As may be easily imagined, a vessel like this was a very different craft from the old steamers which used to cross the Atlantic--"ocean greyhounds" they were called--in the latter part of the nineteenth century.

It would be out of place here to give a full description of the vessels which at the period of our story, in 1947, crossed the Atlantic at an average time of three days, but an idea of their construction will suffice. Most of these vessels belonged to the class of the Euterpe-Thalia, and were, in fact, compound marine structures, the two portions being entirely distinct from each other. The great hull of each of these vessels contained nothing but its electric engines and its propelling machinery, with the necessary fuel and adjuncts.

The upper portion of the compound vessel consisted of decks and quarters for passengers and crew and holds for freight. These were all comprised within a vast upper hull, which rested upon the lower hull containing the motive power, the only point of contact being an enormous ball-and-socket joint. Thus, no matter how much the lower hull might roll and pitch and toss, the upper hull remained level and comparatively undisturbed.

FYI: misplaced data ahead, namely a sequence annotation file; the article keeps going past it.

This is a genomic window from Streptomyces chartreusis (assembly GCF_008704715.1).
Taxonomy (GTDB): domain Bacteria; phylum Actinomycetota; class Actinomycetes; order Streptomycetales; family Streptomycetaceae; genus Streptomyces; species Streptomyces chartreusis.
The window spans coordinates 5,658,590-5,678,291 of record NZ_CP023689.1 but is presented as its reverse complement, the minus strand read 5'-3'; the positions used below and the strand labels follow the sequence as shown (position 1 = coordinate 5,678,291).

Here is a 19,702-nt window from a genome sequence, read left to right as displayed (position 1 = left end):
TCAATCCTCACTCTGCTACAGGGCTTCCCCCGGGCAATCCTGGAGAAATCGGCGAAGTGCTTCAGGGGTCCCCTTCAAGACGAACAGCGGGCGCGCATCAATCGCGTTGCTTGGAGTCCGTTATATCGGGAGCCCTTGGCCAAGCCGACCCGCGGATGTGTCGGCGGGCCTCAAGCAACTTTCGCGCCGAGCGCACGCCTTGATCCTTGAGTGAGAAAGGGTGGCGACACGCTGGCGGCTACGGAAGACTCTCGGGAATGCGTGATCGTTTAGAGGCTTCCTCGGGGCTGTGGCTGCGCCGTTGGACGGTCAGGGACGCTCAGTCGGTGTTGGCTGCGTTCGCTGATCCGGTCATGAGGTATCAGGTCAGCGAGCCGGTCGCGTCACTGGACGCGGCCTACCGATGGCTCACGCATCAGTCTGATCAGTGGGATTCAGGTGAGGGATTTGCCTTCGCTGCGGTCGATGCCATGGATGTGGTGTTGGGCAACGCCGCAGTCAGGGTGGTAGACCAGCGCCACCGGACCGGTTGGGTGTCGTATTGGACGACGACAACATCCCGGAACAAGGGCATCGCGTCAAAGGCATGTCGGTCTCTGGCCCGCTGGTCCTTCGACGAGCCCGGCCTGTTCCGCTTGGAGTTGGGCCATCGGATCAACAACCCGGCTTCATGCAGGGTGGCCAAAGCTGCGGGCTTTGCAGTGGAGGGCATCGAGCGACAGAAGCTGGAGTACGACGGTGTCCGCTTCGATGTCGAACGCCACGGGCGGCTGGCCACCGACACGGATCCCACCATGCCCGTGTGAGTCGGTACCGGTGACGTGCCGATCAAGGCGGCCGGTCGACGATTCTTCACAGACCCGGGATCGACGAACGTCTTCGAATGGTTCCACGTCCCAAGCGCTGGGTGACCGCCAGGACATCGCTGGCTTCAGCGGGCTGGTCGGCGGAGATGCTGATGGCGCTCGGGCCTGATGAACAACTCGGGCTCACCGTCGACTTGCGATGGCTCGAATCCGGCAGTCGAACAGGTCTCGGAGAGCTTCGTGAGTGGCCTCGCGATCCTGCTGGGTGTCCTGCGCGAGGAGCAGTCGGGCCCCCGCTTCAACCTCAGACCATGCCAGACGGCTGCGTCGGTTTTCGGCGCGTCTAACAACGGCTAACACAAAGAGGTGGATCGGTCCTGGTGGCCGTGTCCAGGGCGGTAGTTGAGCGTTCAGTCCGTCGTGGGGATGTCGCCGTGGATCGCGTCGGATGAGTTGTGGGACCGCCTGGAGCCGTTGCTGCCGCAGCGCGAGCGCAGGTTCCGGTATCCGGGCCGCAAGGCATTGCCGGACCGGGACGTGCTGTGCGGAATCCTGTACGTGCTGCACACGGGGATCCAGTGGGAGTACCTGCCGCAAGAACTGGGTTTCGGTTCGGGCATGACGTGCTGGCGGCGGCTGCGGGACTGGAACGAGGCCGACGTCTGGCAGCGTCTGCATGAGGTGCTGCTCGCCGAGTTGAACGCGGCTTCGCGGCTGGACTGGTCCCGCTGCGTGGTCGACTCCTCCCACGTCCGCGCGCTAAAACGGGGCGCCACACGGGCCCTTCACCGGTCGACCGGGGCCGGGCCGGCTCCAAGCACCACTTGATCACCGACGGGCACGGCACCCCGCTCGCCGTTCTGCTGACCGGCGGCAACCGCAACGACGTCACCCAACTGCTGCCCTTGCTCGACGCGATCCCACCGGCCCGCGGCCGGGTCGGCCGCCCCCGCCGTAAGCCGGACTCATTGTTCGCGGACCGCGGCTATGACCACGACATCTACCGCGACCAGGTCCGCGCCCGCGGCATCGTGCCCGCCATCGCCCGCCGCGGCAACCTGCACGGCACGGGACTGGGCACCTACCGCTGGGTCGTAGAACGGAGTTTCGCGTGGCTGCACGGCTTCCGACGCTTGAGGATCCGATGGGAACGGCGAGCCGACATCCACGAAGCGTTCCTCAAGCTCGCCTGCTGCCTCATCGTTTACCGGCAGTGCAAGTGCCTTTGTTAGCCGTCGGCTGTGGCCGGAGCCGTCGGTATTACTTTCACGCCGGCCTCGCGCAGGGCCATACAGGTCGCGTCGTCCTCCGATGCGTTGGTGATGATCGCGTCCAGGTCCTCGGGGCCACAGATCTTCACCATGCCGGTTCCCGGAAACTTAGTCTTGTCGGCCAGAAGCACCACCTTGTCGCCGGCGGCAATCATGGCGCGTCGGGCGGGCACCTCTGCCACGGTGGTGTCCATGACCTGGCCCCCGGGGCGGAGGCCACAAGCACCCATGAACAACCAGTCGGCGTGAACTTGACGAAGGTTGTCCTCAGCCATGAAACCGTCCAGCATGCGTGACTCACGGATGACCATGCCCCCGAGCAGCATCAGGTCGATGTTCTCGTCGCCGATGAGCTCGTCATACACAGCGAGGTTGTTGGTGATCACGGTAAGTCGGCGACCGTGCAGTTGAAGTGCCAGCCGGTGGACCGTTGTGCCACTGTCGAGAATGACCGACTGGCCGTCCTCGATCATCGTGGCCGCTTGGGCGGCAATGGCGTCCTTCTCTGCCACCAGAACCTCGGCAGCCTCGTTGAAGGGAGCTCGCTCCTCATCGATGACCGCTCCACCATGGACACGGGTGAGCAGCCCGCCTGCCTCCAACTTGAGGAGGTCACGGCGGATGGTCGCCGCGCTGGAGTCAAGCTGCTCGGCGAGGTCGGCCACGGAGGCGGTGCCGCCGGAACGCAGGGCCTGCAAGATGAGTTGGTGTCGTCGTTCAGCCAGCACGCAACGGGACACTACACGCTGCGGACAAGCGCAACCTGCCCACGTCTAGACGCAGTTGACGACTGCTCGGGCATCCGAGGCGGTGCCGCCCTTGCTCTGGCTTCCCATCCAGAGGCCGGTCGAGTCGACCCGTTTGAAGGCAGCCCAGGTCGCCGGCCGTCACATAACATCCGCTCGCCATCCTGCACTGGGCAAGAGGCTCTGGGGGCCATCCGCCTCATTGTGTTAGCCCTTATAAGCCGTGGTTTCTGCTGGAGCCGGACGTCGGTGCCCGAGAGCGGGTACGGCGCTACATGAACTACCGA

Not only were comfort to passengers and security to movable freight gained by this arrangement of the compound vessel, but it was now possible to build the lower hull of much less size than had been the custom in the former days of steamships, when the hull had to be large enough to contain everything. As the more modern hull held nothing but the machinery, it was small in comparison with the superincumbent upper hull, and thus the force of the engine, once needed to propel a vast mass through the resisting medium of the ocean, was now employed upon a comparatively small hull, the great body of the vessel meeting with no resistance except that of the air.